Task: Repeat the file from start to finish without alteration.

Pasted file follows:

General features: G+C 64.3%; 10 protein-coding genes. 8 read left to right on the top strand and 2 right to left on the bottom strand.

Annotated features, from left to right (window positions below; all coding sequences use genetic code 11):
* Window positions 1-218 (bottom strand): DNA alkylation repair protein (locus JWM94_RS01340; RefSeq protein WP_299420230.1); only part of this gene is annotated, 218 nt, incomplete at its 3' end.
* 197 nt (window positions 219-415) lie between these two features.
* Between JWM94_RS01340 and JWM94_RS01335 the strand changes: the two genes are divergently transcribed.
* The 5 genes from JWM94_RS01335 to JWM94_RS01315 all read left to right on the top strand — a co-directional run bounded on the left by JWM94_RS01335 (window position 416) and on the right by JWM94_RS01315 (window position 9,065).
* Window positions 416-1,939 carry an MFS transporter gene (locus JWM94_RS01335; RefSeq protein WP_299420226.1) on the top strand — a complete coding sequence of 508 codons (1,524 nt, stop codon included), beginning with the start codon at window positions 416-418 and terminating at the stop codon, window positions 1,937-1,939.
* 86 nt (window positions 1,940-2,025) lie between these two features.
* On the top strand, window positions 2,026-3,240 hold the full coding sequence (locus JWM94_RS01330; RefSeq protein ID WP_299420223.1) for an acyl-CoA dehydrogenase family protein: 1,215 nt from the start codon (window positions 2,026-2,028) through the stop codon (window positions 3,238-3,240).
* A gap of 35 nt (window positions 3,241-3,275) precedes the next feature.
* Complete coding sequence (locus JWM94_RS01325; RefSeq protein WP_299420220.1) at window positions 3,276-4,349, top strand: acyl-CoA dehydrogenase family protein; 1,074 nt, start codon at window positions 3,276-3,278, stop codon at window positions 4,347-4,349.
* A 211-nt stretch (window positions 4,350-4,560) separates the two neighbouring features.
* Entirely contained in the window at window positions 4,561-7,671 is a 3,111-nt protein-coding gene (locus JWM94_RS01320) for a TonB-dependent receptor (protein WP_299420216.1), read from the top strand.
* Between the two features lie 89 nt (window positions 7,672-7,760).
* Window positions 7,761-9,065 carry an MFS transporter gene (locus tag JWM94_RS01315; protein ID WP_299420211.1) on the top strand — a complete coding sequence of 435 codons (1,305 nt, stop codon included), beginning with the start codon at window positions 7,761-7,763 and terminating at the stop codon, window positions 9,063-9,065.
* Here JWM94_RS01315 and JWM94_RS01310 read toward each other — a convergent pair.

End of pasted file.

General features: G+C 64.3%; 10 protein-coding genes. 8 read left to right on the top strand and 2 right to left on the bottom strand.

Annotated features, from left to right (window positions below; all coding sequences use genetic code 11):
* Window positions 1-218 (bottom strand): DNA alkylation repair protein (locus JWM94_RS01340; RefSeq protein WP_299420230.1); only part of this gene is annotated, 218 nt, incomplete at its 3' end.
* 197 nt (window positions 219-415) lie between these two features.
* Between JWM94_RS01340 and JWM94_RS01335 the strand changes: the two genes are divergently transcribed.
* The 5 genes from JWM94_RS01335 to JWM94_RS01315 all read left to right on the top strand — a co-directional run bounded on the left by JWM94_RS01335 (window position 416) and on the right by JWM94_RS01315 (window position 9,065).
* Window positions 416-1,939 carry an MFS transporter gene (locus JWM94_RS01335; RefSeq protein WP_299420226.1) on the top strand — a complete coding sequence of 508 codons (1,524 nt, stop codon included), beginning with the start codon at window positions 416-418 and terminating at the stop codon, window positions 1,937-1,939.
* 86 nt (window positions 1,940-2,025) lie between these two features.
* On the top strand, window positions 2,026-3,240 hold the full coding sequence (locus JWM94_RS01330; RefSeq protein ID WP_299420223.1) for an acyl-CoA dehydrogenase family protein: 1,215 nt from the start codon (window positions 2,026-2,028) through the stop codon (window positions 3,238-3,240).
* A gap of 35 nt (window positions 3,241-3,275) precedes the next feature.
* Complete coding sequence (locus JWM94_RS01325; RefSeq protein WP_299420220.1) at window positions 3,276-4,349, top strand: acyl-CoA dehydrogenase family protein; 1,074 nt, start codon at window positions 3,276-3,278, stop codon at window positions 4,347-4,349.
* A 211-nt stretch (window positions 4,350-4,560) separates the two neighbouring features.
* Entirely contained in the window at window positions 4,561-7,671 is a 3,111-nt protein-coding gene (locus JWM94_RS01320) for a TonB-dependent receptor (protein WP_299420216.1), read from the top strand.
* Between the two features lie 89 nt (window positions 7,672-7,760).
* Window positions 7,761-9,065 carry an MFS transporter gene (locus tag JWM94_RS01315; protein ID WP_299420211.1) on the top strand — a complete coding sequence of 435 codons (1,305 nt, stop codon included), beginning with the start codon at window positions 7,761-7,763 and terminating at the stop codon, window positions 9,063-9,065.
* Here JWM94_RS01315 and JWM94_RS01310 read toward each other — a convergent pair.